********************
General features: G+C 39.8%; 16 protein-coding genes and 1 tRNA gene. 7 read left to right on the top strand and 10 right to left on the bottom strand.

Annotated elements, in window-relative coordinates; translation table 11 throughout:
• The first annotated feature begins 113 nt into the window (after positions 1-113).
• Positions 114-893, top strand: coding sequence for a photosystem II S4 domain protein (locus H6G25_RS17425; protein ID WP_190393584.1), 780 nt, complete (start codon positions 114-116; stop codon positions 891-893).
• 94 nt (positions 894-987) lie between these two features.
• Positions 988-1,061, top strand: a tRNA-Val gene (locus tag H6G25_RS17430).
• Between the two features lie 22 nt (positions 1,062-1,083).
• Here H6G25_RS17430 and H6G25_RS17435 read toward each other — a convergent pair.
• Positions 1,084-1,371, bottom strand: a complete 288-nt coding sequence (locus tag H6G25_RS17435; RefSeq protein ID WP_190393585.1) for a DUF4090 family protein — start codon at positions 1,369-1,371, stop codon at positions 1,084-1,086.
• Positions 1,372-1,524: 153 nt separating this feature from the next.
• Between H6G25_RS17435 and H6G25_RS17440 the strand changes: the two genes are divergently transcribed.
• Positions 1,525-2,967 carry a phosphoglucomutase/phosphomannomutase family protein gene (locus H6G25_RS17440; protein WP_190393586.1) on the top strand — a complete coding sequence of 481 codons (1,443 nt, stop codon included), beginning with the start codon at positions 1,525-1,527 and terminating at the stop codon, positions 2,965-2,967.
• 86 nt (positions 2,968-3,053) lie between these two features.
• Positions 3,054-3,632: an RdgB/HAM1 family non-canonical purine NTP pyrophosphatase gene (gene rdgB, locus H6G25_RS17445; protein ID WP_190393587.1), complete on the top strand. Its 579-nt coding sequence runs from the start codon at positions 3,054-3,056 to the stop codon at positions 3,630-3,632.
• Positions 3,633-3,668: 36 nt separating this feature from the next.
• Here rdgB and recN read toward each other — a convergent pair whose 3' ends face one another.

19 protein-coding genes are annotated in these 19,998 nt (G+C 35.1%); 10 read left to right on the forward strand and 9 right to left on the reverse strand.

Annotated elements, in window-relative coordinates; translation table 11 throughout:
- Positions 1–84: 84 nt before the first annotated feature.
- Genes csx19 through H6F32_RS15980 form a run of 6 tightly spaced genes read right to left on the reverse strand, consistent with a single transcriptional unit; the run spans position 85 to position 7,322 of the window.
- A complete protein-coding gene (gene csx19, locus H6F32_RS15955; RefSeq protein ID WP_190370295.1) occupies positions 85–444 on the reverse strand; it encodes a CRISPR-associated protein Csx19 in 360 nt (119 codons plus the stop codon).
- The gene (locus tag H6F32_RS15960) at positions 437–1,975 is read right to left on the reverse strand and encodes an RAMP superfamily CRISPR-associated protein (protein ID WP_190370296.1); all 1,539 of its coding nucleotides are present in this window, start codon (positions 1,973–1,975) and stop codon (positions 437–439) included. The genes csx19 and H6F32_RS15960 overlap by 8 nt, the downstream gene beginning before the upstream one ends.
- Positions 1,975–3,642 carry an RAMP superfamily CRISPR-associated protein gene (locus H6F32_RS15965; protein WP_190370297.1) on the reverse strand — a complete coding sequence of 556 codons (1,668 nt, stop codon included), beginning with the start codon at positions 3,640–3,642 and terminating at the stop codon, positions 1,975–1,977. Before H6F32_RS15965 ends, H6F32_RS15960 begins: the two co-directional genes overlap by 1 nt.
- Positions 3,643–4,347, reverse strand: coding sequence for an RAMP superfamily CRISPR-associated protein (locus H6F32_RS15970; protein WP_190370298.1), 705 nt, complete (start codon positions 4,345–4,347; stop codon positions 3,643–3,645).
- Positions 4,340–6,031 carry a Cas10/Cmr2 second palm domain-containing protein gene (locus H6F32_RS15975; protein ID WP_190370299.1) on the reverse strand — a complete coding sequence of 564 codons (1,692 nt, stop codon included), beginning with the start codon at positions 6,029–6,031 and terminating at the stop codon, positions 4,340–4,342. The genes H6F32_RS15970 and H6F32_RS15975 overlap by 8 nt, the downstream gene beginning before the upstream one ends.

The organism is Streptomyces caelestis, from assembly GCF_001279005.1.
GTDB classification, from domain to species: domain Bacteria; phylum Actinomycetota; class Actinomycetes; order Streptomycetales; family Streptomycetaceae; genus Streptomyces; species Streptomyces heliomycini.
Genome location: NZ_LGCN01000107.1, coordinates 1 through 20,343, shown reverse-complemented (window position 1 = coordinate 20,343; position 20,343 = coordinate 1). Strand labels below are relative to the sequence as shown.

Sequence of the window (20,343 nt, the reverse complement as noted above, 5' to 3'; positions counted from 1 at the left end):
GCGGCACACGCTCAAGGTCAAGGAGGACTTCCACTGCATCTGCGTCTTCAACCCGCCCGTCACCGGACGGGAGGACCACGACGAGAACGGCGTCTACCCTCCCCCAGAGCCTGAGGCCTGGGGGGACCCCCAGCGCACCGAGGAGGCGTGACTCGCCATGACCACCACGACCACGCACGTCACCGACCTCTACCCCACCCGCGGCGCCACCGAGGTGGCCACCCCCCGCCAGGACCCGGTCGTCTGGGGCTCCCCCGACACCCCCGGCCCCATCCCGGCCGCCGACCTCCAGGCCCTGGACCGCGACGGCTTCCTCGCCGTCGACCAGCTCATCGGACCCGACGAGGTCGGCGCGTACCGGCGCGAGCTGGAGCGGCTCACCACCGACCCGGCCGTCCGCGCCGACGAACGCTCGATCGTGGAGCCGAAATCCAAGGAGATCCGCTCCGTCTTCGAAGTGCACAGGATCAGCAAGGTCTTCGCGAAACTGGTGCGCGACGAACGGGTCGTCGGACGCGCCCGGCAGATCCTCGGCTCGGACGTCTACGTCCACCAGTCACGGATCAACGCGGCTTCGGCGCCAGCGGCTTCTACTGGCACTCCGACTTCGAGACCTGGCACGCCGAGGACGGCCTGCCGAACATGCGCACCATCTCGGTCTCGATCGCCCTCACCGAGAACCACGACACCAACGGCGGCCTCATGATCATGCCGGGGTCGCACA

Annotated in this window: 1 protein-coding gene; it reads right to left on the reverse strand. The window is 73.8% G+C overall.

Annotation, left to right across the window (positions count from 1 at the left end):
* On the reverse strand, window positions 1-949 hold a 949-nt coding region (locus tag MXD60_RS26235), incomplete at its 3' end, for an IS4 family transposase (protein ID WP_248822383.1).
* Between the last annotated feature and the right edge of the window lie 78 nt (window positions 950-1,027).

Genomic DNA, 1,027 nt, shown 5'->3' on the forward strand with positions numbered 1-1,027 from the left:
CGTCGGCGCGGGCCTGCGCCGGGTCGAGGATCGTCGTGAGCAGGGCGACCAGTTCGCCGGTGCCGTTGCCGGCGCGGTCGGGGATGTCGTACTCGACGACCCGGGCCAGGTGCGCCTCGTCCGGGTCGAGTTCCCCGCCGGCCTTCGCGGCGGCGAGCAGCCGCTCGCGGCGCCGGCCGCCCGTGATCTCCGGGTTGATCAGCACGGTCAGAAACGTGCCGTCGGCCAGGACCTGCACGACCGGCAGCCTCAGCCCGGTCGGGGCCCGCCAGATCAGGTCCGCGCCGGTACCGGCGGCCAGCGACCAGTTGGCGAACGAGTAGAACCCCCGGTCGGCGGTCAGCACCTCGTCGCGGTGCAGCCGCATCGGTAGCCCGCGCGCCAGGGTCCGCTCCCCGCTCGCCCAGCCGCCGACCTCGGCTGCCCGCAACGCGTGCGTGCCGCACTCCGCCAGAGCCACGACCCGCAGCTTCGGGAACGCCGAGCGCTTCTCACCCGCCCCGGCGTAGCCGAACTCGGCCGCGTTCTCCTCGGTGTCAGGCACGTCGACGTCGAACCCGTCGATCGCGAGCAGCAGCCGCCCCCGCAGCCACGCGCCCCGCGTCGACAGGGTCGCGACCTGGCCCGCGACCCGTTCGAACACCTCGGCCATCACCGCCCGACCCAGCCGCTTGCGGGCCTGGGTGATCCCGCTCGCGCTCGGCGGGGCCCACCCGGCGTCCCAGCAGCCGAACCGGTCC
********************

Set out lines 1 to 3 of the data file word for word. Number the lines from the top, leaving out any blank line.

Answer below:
General features: G+C 39.8%; 16 protein-coding genes and 1 tRNA gene. 7 read left to right on the top strand and 10 right to left on the bottom strand.

Annotated elements, in window-relative coordinates; translation table 11 throughout:
• The first annotated feature begins 113 nt into the window (after positions 1-113).